High level theoretical calculations using quantum chemical molecular dynamics were performed to study the early stages of CNT growth from acetylene molecules on small iron (Fe38) clusters. Previous mechanistic studies have postulated complete breakdown of hydrocarbon source gases to atomic carbon before CNT growth. “Our simulations have shown that acetylene oligomerization and cross-linking reactions between hydrocarbon chains occur as major reaction pathways in CNT growth, along with decomposition to atomic carbon” says Professor Stephan Irle, who led the research, “this follows hydrogen-abstraction acetylene addition (HACA)-like mechanisms that are commonly observed in combustion processes” he continues.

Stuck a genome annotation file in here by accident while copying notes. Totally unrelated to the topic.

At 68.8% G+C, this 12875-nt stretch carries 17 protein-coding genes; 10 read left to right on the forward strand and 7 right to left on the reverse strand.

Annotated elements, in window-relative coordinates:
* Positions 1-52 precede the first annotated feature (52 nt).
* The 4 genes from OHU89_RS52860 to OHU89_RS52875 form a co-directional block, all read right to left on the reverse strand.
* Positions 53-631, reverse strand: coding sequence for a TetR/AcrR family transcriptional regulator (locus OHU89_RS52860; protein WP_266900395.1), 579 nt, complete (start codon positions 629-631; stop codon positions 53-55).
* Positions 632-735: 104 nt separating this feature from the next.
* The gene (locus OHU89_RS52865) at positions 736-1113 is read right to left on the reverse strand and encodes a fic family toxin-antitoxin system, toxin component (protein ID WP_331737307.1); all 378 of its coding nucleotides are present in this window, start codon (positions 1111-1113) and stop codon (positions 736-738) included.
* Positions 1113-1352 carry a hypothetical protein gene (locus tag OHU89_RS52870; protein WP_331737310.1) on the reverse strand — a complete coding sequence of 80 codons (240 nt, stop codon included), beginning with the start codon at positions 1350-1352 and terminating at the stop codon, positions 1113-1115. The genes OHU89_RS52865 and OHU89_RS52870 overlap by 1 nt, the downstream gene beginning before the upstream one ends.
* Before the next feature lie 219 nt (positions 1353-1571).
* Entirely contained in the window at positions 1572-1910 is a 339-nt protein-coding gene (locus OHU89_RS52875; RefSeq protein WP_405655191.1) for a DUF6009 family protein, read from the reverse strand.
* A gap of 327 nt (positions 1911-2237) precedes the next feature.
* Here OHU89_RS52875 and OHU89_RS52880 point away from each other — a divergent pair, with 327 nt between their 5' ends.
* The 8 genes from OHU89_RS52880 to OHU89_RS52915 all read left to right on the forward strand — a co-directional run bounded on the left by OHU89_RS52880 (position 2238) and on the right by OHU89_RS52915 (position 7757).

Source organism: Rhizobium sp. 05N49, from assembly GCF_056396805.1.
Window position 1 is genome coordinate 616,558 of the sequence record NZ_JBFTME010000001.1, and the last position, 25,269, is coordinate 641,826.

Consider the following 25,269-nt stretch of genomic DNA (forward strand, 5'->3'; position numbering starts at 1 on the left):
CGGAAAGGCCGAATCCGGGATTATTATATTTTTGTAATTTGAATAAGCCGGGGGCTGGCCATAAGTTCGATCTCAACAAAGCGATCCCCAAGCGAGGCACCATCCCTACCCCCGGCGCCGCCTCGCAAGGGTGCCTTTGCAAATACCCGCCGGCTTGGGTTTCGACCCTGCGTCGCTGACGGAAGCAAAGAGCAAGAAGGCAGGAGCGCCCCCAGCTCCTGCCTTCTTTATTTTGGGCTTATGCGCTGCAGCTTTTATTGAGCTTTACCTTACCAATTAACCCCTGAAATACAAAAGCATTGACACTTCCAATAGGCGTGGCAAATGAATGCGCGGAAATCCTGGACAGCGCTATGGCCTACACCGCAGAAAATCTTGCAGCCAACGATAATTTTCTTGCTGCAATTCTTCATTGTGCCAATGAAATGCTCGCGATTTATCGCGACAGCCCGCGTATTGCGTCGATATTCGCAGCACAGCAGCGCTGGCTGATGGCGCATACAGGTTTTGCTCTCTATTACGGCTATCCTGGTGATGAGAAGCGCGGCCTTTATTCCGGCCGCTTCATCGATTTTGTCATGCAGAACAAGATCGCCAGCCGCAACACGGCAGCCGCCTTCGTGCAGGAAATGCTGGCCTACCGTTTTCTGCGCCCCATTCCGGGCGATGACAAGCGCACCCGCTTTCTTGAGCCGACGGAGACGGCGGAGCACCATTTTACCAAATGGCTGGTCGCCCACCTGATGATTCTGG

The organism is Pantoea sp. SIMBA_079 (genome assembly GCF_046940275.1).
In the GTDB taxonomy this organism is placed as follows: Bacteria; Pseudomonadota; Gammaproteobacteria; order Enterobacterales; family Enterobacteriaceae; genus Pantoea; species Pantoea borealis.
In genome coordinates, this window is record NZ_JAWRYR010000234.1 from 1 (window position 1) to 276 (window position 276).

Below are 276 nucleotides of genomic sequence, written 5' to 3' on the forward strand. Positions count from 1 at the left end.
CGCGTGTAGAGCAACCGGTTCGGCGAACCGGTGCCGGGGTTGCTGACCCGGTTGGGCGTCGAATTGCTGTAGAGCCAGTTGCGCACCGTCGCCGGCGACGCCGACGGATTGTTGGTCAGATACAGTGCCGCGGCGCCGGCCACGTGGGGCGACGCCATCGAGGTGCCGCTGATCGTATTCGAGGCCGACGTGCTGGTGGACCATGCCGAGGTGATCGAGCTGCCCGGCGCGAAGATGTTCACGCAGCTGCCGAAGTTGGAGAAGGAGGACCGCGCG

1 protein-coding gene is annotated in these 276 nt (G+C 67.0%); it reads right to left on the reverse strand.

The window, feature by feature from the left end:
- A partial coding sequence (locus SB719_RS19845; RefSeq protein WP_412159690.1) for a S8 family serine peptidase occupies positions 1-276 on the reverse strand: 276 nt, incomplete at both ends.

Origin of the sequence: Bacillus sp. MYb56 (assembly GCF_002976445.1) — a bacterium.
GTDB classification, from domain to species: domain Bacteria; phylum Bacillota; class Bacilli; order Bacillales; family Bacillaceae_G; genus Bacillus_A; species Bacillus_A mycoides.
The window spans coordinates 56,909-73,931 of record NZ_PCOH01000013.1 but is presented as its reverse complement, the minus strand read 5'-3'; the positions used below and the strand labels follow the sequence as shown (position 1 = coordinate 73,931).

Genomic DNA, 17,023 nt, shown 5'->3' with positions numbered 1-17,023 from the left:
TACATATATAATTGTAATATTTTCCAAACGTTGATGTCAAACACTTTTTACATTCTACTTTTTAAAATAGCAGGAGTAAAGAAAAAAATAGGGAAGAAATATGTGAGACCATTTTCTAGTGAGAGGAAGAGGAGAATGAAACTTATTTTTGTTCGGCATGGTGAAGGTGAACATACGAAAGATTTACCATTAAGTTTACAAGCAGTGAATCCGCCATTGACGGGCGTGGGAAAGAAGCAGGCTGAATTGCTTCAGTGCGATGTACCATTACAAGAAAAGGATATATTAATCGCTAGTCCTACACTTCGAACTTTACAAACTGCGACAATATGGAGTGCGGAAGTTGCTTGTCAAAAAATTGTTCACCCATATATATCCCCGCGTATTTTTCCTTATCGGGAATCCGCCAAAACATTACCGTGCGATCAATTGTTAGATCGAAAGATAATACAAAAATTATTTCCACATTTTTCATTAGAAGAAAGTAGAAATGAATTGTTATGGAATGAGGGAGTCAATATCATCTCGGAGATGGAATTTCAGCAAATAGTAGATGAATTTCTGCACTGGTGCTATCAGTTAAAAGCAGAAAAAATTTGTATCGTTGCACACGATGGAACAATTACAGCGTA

Combustion processes are known to proceed by the hydrogen-abstraction acetylene addition (HACA)-like mechanism. Initiation of the mechanism begins with hydrogen atom abstraction from a precursor molecule followed by acetylene addition, and the repetitive cycle leads to formation of ring-structured polycylic aromatic carbons (PAHs). In this process, the highly reactive ethynyl radical (C2H) is continually being regenerated, extending the rings of PAHs and eventually forming soot. The same key reactive intermediate is observed in CNT growth and acts as an organocatalyst (a catalyst based on an organic molecule) facilitating hydrogen transfer reactions across growing hydrocarbon clusters. The simulations identify an intriguing bifurcation process by which hydrogen-rich hydrocarbon species enrich hydrogen content creating non-CNT byproducts, and hydrogen-deficient hydrocarbon species enrich carbon content leading to CNT growth … .